State and local officials have complained that they haven’t been told about crude shipments, which have been rising rapidly. About 715,000 barrels of Bakken crude are being shipped by rail each day, according to the North Dakota Pipeline Authority, or almost 10% of all the oil pumped in the U.S.

A spokesman for  Berkshire Hathaway Inc. ‘s BNSF Railway said it routinely provides information to interested state agencies and emergency responders about the hazardous materials on its routes. He said BNSF also “believes that promulgation of a federal tank-car standard will provide much needed certainty for shippers and improved safety and response time for all first responders.”

The Canadian Transport Ministry last month gave railcar owners 30 days to stop using the roughly 5,000 least crash-resistant tank cars.

Regulators have been grappling with the rising amounts of crude oil being shipped across the country. A fiery derailment in Quebec last summer killed 47 people; more recently, crashes and derailments in Alabama, North Dakota and Virginia have involved fire and explosions.

Federal investigators suspect that crude from the Bakken shale is more combustible than oil from other regions.

A Wall Street Journal analysis in February found that Bakken oil was very flammable and contained several times the level of combustible gases as oil from elsewhere.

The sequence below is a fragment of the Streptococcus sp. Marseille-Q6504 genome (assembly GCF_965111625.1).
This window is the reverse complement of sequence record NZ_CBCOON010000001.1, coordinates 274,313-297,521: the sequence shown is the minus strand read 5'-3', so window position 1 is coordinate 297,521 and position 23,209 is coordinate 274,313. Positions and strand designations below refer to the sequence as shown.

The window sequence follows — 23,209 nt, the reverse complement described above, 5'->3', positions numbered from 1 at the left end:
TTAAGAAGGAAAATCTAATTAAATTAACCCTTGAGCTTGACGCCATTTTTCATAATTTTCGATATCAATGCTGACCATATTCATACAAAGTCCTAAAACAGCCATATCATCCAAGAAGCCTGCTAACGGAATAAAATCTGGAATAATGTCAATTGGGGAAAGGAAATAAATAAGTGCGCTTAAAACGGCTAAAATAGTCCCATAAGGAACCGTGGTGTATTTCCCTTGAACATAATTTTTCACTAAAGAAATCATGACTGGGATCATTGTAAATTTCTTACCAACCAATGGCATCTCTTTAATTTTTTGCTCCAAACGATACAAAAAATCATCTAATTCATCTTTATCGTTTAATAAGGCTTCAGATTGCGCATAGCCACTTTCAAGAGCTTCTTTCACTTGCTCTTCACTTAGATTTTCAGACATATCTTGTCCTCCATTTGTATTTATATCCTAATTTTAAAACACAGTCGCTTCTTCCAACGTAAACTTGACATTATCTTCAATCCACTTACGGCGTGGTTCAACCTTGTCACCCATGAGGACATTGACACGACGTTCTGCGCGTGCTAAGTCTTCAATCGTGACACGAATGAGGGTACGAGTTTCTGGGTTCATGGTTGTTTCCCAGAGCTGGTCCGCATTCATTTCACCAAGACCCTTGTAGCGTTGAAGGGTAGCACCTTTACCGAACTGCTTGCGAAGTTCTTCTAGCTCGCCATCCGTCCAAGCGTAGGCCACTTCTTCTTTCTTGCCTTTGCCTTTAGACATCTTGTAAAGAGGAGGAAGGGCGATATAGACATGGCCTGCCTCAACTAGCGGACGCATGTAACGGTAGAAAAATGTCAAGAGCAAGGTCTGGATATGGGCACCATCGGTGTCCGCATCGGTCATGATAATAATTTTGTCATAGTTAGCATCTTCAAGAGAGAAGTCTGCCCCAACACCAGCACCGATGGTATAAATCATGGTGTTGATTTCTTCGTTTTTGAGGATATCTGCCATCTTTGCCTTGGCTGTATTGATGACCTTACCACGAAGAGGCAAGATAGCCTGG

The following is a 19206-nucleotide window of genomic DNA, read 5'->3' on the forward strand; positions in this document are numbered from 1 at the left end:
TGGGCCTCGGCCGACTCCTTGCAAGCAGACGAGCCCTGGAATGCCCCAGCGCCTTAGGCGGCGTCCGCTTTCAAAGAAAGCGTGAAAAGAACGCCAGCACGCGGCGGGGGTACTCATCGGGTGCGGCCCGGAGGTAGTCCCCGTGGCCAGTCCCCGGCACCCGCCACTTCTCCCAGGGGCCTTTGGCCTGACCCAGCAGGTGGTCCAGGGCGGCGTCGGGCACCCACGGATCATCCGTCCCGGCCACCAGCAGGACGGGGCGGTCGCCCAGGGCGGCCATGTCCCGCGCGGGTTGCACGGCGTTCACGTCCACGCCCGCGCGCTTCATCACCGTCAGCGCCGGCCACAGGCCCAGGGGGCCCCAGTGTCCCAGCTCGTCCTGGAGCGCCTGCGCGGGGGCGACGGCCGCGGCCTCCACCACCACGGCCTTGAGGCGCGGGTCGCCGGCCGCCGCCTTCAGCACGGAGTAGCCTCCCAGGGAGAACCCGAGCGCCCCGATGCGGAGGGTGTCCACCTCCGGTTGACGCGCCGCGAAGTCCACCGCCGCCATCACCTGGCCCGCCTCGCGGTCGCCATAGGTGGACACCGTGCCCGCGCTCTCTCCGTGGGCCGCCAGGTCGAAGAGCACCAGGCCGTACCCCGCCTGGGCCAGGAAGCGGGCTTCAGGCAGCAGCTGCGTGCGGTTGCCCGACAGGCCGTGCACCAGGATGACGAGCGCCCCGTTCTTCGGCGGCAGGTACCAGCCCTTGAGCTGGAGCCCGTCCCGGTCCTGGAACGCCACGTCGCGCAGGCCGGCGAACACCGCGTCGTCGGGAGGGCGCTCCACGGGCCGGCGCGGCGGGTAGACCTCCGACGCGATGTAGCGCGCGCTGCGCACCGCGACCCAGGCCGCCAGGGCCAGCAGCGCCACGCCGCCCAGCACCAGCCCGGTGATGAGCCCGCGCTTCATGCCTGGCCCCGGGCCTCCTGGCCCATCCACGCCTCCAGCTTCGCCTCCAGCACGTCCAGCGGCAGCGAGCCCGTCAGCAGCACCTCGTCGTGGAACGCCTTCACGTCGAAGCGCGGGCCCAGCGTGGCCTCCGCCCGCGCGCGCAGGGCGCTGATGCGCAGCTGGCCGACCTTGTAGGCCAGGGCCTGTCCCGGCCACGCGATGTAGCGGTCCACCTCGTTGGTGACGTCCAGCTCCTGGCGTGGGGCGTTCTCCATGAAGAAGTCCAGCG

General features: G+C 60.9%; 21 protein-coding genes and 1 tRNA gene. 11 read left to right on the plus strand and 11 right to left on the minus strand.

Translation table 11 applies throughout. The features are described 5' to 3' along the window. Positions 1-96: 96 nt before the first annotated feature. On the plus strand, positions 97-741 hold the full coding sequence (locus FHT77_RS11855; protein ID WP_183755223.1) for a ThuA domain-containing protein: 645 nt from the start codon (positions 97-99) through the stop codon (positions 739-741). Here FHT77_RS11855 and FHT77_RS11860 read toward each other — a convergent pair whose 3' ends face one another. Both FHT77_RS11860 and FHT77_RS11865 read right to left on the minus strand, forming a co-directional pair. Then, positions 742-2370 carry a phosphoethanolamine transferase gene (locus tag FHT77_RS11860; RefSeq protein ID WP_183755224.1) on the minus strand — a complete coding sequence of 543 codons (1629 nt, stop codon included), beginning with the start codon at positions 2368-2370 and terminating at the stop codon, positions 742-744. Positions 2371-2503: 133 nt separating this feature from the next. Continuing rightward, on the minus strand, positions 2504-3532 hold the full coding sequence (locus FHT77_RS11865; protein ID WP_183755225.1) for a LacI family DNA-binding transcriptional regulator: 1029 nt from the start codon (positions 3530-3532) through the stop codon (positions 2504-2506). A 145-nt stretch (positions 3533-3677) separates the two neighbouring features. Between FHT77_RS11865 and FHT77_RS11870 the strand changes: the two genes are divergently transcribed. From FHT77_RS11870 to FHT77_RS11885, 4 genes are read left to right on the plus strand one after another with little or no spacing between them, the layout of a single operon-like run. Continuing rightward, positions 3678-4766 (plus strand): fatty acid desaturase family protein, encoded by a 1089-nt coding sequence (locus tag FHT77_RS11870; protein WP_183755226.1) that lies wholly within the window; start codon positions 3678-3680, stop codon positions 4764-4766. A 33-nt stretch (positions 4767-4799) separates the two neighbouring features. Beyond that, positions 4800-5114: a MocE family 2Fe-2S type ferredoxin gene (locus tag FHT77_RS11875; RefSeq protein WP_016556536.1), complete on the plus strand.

The Bakken oil field has grown quickly, producing more than a million barrels a day and outpacing the capacity of pipelines. Companies have increasingly relied on railroads to transport the oil to refineries on the coasts.

In February, railroads said they would slow down oil trains to no more than 40 miles an hour in urban areas and try to route these trains around high-risk areas. But a crude train that derailed in Lynchburg, Va., last week was traveling at only 24 miles an hour. Its cargo didn’t explode, but leaking oil burned in the James River.

—Betsy Morris and Bob Tita contributed to this article

    SF Chronicle: California refiners double volume of oil imported by rail

    Repost from the San Francisco Chronicle

    California refiners double volume of oil imported by rail

    Lynn Doan  |  May 3, 2014

    California, country’s biggest gasoline market, more than doubled the volume of oil it received by train in the first quarter as deliveries from Canada surged.

    The third-largest oil-refining state unloaded 1.41 million barrels in the first quarter, up from 693,457 a year ago, data on the state Energy Commission’s website showed last week. Canadian deliveries made up half the total and were eight times the number of shipments a year earlier. Supplies from New Mexico jumped 71 percent to 173,081 barrels. Those from North Dakota slid 34 percent to 277,046.

    Projects in works

    West Coast refiners including Tesoro Corp. and Valero Energy Corp. are developing projects to bring in more oil by rail from reserves across the middle of the U.S. and Canada to displace more expensive supplies. Crude production in the federal petroleum district that includes California and Alaska, has dropped every year since 2002, while drillers are extracting record volumes from shale in states including North Dakota and Texas.